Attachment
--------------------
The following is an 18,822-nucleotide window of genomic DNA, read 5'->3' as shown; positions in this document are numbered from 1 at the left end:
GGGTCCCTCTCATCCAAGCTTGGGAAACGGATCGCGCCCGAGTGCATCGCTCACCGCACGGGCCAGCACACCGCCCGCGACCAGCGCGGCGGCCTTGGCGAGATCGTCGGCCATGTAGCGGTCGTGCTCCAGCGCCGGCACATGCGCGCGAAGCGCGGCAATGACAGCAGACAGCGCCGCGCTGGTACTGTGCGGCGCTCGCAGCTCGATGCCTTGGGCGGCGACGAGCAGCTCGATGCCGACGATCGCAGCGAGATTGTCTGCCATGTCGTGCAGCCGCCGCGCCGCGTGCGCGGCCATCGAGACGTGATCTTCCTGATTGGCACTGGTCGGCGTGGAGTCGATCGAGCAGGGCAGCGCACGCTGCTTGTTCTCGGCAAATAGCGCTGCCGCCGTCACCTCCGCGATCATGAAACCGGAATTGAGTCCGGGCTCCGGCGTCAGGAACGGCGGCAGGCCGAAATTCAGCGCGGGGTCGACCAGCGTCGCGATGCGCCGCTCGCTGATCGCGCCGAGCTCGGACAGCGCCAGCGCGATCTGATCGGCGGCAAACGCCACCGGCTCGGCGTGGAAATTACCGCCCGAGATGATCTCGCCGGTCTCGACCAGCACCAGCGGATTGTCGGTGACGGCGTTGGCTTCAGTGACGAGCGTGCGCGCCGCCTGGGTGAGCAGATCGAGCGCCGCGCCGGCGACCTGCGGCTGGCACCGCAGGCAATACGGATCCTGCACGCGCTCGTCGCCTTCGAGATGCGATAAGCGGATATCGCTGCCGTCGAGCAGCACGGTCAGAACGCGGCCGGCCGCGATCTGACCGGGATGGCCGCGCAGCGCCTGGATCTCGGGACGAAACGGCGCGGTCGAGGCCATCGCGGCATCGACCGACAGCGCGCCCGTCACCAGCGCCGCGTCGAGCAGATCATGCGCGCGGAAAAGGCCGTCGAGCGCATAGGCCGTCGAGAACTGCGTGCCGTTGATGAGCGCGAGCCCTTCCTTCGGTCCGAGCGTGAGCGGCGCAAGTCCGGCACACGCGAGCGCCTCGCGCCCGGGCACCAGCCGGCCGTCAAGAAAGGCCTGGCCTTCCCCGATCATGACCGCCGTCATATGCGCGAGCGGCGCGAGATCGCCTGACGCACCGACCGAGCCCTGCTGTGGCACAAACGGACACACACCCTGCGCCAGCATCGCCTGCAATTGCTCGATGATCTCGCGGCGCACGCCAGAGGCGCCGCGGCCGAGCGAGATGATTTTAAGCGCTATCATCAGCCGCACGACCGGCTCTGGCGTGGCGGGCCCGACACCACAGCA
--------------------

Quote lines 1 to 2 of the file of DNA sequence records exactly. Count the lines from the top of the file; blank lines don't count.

The following is an 18,822-nucleotide window of genomic DNA, read 5'->3' as shown; positions in this document are numbered from 1 at the left end:
GGGTCCCTCTCATCCAAGCTTGGGAAACGGATCGCGCCCGAGTGCATCGCTCACCGCACGGGCCAGCACACCGCCCGCGACCAGCGCGGCGGCCTTGGCGAGATCGTCGGCCATGTAGCGGTCGTGCTCCAGCGCCGGCACATGCGCGCGAAGCGCGGCAATGACAGCAGACAGCGCCGCGCTGGTACTGTGCGGCGCTCGCAGCTCGATGCCTTGGGCGGCGACGAGCAGCTCGATGCCGACGATCGCAGCGAGATTGTCTGCCATGTCGTGCAGCCGCCGCGCCGCGTGCGCGGCCATCGAGACGTGATCTTCCTGATTGGCACTGGTCGGCGTGGAGTCGATCGAGCAGGGCAGCGCACGCTGCTTGTTCTCGGCAAATAGCGCTGCCGCCGTCACCTCCGCGATCATGAAACCGGAATTGAGTCCGGGCTCCGGCGTCAGGAACGGCGGCAGGCCGAAATTCAGCGCGGGGTCGACCAGCGTCGCGATGCGCCGCTCGCTGATCGCGCCGAGCTCGGACAGCGCCAGCGCGATCTGATCGGCGGCAAACGCCACCGGCTCGGCGTGGAAATTACCGCCCGAGATGATCTCGCCGGTCTCGACCAGCACCAGCGGATTGTCGGTGACGGCGTTGGCTTCAGTGACGAGCGTGCGCGCCGCCTGGGTGAGCAGATCGAGCGCCGCGCCGGCGACCTGCGGCTGGCACCGCAGGCAATACGGATCCTGCACGCGCTCGTCGCCTTCGAGATGCGATAAGCGGATATCGCTGCCGTCGAGCAGCACGGTCAGAACGCGGCCGGCCGCGATCTGACCGGGATGGCCGCGCAGCGCCTGGATCTCGGGACGAAACGGCGCGGTCGAGGCCATCGCGGCATCGACCGACAGCGCGCCCGTCACCAGCGCCGCGTCGAGCAGATCATGCGCGCGGAAAAGGCCGTCGAGCGCATAGGCCGTCGAGAACTGCGTGCCGTTGATGAGCGCGAGCCCTTCCTTCGGTCCGAGCGTGAGCGGCGCAAGTCCGGCACACGCGAGCGCCTCGCGCCCGGGCACCAGCCGGCCGTCAAGAAAGGCCTGGCCTTCCCCGATCATGACCGCCGTCATATGCGCGAGCGGCGCGAGATCGCCTGACGCACCGACCGAGCCCTGCTGTGGCACAAACGGACACACACCCTGCGCCAGCATCGCCTGCAATTGCTCGATGATCTCGCGGCGCACGCCAGAGGCGCCGCGGCCGAGCGAGATGATTTTAAGCGCTATCATCAGCCGCACGACCGGCTCTGGCGTGGCGGGCCCGACACCACAGCA